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The Hipower and WEM cab... I'm tellin' ya! Vid and preset.


Wow... I started listening/watching your video and was enjoying it mildly - I almost moved on (before you really started to cook). Very glad I stayed for the whole show!
Yeah, it took me a bit to get into it; I just wanted to flick through the cleaner tones. Thanks for sticking with and for the kind words. Rock!


Excellent as usual!

That little smile that escaped about a minute from the end made the whole thing for me. I was really getting into it... Obviously, you were too!

Glen Carpenter

New Member
Listening to your work is like the best modern opera.... I do love the electric guitar. And you are such a magnificent proponent! Bless you sir for your musical humility!

George Koerich

Back in 1987 I was (and still am) working with an Australian artist called James Reyne. He was pretty huge then having just severed himself from his now iconic band, Australian Crawl, and gone out solo. We played huge venues and were managed by Roger Davies who also had Tina Turner, Cher, David Bowie and a few others on his books. Things were good for a young guitarist like me. I lapped up all of the trappings as one does and got pretty comfortable (and lost) in the euphoria of business class, 5 star hotels, mega-famous courtesans and sheer abandonment. Somehow I still managed to play OK night after night. We used to have extended stays at a hotel in Sydney called The Sebel (now a shitty apartment block). It was the first call for international touring acts and it was always rocking very hard. It was dangerous because its notorious and famous bar ...and anything else you wanted... were all available 24hrs from the bar. Ouch. I digress. Pink Floyd, AC/DC and ourselves were all staying there one night in '87. Floyd were on the Division Bell run, AC/DC something else... (can't remember!) and we were pushing our fearless leader's new album which was a local No.1 hit at the time. So the bar was going nuts. Having spent some of my teenage youth admiring bits and pieces of David Gilmour's work on a couple of Floyd albums - The Wall and DSOTM mostly - I wondered if he'd front the famous Sebel bar. He did! I said hello, that I admired his work greatly and that people said I played a bit like him (like he'd care..!) and he was the total gentleman. He won't remember, of course, but I do - how could you forget? Only a couple of minutes, but I won't forget. We went to see them the night after as their guests. Mental show. Crazy. Guy Pratt was playing with them as well. He and I would meet again later. I remembered David's tones. Big and pure, unforced, lush in parts, considered, melodic, mostly pentatonic blues based but with plenty of Alice In Wonderland influence. Comfortably Numb was a standout, predictably, as was the Shine On... suite. Those tones weren't far from the ones I had in my own head - or maybe Mr Gilmour put them there. I'm not sure because I started with Slade, T-Rex, David Bowie (especially Mick Ronson) and the glam stuff before I was a teen. That's why I find it easy to do today, I guess. I remember thinking. "He's up there standing pretty still, just digging the power from that HIWATT rig and letting it rip and flow... really relaxed. I don't think he really cares much about the huge spectacle and flying stuff around him and the 16,000 people watching and freaking out. Ha!" I liked him even more for that. Such a cool cat.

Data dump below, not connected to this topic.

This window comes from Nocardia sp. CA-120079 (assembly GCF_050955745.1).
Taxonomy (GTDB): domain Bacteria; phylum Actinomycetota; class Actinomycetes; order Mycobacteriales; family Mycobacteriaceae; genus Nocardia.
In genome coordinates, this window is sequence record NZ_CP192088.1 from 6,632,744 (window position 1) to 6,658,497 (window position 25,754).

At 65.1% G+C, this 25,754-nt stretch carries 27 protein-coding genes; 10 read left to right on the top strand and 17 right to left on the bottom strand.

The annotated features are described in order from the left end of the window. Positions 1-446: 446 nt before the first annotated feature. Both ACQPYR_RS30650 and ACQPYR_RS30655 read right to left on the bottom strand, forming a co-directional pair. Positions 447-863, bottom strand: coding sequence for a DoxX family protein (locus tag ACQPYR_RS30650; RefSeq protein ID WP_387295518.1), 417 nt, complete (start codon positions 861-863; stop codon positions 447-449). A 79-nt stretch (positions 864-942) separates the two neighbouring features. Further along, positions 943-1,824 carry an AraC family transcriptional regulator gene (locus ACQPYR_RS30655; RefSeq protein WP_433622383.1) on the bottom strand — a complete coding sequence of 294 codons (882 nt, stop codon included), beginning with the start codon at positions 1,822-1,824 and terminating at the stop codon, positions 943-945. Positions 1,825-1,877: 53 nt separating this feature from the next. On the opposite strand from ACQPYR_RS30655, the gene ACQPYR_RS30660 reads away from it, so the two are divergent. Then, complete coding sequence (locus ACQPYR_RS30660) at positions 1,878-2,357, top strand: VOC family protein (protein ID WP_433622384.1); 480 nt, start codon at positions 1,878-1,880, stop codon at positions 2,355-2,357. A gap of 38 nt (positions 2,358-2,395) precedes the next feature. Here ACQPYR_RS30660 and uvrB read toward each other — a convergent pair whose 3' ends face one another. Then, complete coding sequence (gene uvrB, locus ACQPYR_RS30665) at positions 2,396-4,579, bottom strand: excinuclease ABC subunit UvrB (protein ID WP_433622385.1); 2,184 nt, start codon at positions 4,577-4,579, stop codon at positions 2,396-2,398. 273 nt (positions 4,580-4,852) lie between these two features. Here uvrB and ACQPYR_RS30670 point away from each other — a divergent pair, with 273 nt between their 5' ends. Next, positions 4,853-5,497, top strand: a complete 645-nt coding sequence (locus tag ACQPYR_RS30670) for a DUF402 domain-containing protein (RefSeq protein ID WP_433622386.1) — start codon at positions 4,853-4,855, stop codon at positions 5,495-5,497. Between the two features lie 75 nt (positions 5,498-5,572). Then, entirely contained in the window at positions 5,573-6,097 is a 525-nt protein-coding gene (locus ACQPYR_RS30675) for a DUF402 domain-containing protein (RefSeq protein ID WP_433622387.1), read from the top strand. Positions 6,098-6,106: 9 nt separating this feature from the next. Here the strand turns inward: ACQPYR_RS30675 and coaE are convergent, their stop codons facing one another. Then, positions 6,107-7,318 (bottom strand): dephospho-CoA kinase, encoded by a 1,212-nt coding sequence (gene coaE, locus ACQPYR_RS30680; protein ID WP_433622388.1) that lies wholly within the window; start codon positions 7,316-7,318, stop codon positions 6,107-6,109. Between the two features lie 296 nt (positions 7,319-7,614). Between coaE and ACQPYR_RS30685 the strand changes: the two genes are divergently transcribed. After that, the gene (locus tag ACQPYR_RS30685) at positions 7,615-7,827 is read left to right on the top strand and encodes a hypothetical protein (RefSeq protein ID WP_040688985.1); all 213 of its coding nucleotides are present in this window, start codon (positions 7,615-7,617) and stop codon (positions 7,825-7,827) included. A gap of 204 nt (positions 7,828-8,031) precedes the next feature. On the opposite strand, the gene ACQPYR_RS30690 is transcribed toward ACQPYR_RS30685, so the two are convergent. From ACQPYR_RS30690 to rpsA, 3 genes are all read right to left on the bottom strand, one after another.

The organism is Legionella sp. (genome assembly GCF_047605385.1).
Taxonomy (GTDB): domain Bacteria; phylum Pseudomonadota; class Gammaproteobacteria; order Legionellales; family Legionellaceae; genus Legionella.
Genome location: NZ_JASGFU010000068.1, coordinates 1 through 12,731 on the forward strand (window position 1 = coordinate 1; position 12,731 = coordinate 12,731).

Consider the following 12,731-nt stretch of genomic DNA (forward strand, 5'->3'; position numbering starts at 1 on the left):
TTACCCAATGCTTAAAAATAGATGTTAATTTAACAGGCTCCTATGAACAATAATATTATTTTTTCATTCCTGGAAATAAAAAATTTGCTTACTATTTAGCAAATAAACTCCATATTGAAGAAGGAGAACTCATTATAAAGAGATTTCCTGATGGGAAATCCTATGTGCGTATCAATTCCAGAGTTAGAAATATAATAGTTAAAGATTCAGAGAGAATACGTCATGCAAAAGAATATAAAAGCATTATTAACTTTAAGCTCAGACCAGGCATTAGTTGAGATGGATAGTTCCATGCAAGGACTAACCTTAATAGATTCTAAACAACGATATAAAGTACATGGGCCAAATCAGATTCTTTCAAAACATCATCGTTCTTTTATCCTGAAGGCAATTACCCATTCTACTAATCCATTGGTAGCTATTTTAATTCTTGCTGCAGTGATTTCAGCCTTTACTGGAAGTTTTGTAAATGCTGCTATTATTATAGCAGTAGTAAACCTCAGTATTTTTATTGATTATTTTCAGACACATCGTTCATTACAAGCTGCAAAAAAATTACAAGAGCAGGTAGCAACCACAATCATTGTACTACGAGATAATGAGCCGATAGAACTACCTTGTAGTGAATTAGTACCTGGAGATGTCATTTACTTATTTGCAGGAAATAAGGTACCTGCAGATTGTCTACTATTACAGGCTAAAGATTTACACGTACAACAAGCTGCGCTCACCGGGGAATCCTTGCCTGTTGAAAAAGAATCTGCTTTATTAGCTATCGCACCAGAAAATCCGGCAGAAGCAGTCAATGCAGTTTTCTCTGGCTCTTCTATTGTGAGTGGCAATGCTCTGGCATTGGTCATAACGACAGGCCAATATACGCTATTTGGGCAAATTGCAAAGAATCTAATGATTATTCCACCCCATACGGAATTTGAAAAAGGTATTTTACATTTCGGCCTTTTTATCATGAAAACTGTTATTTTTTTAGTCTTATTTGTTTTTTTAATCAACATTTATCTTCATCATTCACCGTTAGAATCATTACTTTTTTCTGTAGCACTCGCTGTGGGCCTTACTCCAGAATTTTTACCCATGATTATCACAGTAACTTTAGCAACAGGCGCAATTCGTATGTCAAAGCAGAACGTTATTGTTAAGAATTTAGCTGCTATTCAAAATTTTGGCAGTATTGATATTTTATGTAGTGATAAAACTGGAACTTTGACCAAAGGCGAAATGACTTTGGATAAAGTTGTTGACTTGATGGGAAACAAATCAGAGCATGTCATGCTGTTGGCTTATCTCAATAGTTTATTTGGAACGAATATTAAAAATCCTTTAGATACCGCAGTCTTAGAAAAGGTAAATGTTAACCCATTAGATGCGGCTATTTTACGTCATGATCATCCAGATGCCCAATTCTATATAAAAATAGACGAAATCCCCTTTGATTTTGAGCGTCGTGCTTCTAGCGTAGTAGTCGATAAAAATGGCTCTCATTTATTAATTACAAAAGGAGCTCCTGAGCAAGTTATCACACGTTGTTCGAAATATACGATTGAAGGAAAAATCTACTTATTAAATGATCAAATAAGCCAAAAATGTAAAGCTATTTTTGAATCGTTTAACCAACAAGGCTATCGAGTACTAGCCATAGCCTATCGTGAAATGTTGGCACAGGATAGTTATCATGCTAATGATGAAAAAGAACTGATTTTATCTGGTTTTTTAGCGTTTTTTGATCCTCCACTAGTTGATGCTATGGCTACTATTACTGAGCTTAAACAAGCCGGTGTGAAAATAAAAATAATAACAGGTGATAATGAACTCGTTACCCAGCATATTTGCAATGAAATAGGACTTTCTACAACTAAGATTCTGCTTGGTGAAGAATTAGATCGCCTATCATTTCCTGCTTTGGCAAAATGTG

Wow, that's a great story! Almost missed that...

I had a similar pleasure back in 2006, during his On An Island tour, precisely in the second of London's Royal Albert Hall nights.
I've got access to his private after show party, at the RAH. There were only about 30-40 people in there when he appeared. He talked a bit with Pete Townshend o_O (yes, he was there too), and after that, I got my chance to introduce myself.

He was very friendly and with a great british sense of humour. We chatted for about 5 minutes, asked if we'd mind to take a picture with me, he agreed :D:D:D:D. I will always remember those moments.

By the way, awesome tone!
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